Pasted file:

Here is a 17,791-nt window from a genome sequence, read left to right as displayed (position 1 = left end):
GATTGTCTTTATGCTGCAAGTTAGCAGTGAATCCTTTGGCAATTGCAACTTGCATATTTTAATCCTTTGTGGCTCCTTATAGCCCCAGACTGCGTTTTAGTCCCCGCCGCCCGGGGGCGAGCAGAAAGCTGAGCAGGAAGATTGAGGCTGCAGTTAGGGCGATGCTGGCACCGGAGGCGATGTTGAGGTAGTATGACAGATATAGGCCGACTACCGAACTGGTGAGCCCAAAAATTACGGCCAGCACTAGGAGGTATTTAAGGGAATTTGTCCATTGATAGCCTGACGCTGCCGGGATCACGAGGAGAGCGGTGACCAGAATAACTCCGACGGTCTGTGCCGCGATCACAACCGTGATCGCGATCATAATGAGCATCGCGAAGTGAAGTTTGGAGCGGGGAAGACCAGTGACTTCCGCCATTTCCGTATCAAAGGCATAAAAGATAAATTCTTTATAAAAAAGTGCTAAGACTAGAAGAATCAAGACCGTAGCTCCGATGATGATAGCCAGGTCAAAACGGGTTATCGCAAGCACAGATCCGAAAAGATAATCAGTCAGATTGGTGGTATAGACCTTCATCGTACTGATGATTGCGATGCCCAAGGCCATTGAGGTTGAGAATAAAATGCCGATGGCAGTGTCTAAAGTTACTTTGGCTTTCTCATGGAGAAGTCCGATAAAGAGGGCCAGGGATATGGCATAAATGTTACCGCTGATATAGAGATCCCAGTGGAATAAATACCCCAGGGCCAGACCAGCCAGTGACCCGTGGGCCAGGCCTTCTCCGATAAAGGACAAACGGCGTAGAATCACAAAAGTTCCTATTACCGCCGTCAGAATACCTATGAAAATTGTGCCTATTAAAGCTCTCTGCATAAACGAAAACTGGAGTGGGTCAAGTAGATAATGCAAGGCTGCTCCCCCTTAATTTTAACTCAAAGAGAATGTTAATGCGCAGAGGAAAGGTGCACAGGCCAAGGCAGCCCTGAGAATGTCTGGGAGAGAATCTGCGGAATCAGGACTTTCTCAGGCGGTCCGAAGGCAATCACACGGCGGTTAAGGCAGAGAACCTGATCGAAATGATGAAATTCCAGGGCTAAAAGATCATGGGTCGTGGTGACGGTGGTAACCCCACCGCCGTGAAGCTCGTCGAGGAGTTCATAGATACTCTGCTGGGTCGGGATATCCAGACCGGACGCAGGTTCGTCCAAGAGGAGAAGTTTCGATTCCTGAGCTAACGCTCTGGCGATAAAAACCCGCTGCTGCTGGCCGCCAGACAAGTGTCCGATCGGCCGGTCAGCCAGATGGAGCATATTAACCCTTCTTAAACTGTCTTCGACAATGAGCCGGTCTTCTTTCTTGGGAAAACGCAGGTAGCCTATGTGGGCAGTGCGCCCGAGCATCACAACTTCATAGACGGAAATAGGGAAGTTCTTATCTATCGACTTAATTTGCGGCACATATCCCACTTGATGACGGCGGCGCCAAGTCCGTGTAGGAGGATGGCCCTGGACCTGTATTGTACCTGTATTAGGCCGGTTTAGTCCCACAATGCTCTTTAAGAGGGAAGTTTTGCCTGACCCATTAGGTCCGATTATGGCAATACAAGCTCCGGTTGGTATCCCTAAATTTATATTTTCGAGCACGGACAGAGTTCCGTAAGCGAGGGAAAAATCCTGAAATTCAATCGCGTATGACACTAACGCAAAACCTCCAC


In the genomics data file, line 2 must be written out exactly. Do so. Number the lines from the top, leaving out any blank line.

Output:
GATTGTCTTTATGCTGCAAGTTAGCAGTGAATCCTTTGGCAATTGCAACTTGCATATTTTAATCCTTTGTGGCTCCTTATAGCCCCAGACTGCGTTTTAGTCCCCGCCGCCCGGGGGCGAGCAGAAAGCTGAGCAGGAAGATTGAGGCTGCAGTTAGGGCGATGCTGGCACCGGAGGCGATGTTGAGGTAGTATGACAGATATAGGCCGACTACCGAACTGGTGAGCCCAAAAATTACGGCCAGCACTAGGAGGTATTTAAGGGAATTTGTCCATTGATAGCCTGACGCTGCCGGGATCACGAGGAGAGCGGTGACCAGAATAACTCCGACGGTCTGTGCCGCGATCACAACCGTGATCGCGATCATAATGAGCATCGCGAAGTGAAGTTTGGAGCGGGGAAGACCAGTGACTTCCGCCATTTCCGTATCAAAGGCATAAAAGATAAATTCTTTATAAAAAAGTGCTAAGACTAGAAGAATCAAGACCGTAGCTCCGATGATGATAGCCAGGTCAAAACGGGTTATCGCAAGCACAGATCCGAAAAGATAATCAGTCAGATTGGTGGTATAGACCTTCATCGTACTGATGATTGCGATGCCCAAGGCCATTGAGGTTGAGAATAAAATGCCGATGGCAGTGTCTAAAGTTACTTTGGCTTTCTCATGGAGAAGTCCGATAAAGAGGGCCAGGGATATGGCATAAATGTTACCGCTGATATAGAGATCCCAGTGGAATAAATACCCCAGGGCCAGACCAGCCAGTGACCCGTGGGCCAGGCCTTCTCCGATAAAGGACAAACGGCGTAGAATCACAAAAGTTCCTATTACCGCCGTCAGAATACCTATGAAAATTGTGCCTATTAAAGCTCTCTGCATAAACGAAAACTGGAGTGGGTCAAGTAGATAATGCAAGGCTGCTCCCCCTTAATTTTAACTCAAAGAGAATGTTAATGCGCAGAGGAAAGGTGCACAGGCCAAGGCAGCCCTGAGAATGTCTGGGAGAGAATCTGCGGAATCAGGACTTTCTCAGGCGGTCCGAAGGCAATCACACGGCGGTTAAGGCAGAGAACCTGATCGAAATGATGAAATTCCAGGGCTAAAAGATCATGGGTCGTGGTGACGGTGGTAACCCCACCGCCGTGAAGCTCGTCGAGGAGTTCATAGATACTCTGCTGGGTCGGGATATCCAGACCGGACGCAGGTTCGTCCAAGAGGAGAAGTTTCGATTCCTGAGCTAACGCTCTGGCGATAAAAACCCGCTGCTGCTGGCCGCCAGACAAGTGTCCGATCGGCCGGTCAGCCAGATGGAGCATATTAACCCTTCTTAAACTGTCTTCGACAATGAGCCGGTCTTCTTTCTTGGGAAAACGCAGGTAGCCTATGTGGGCAGTGCGCCCGAGCATCACAACTTCATAGACGGAAATAGGGAAGTTCTTATCTATCGACTTAATTTGCGGCACATATCCCACTTGATGACGGCGGCGCCAAGTCCGTGTAGGAGGATGGCCCTGGACCTGTATTGTACCTGTATTAGGCCGGTTTAGTCCCACAATGCTCTTTAAGAGGGAAGTTTTGCCTGACCCATTAGGTCCGATTATGGCAATACAAGCTCCGGTTGGTATCCCTAAATTTATATTTTCGAGCACGGACAGAGTTCCGTAAGCGAGGGAAAAATCCTGAAATTCAATCGCGTATGACACTAACGCAAAACCTCCAC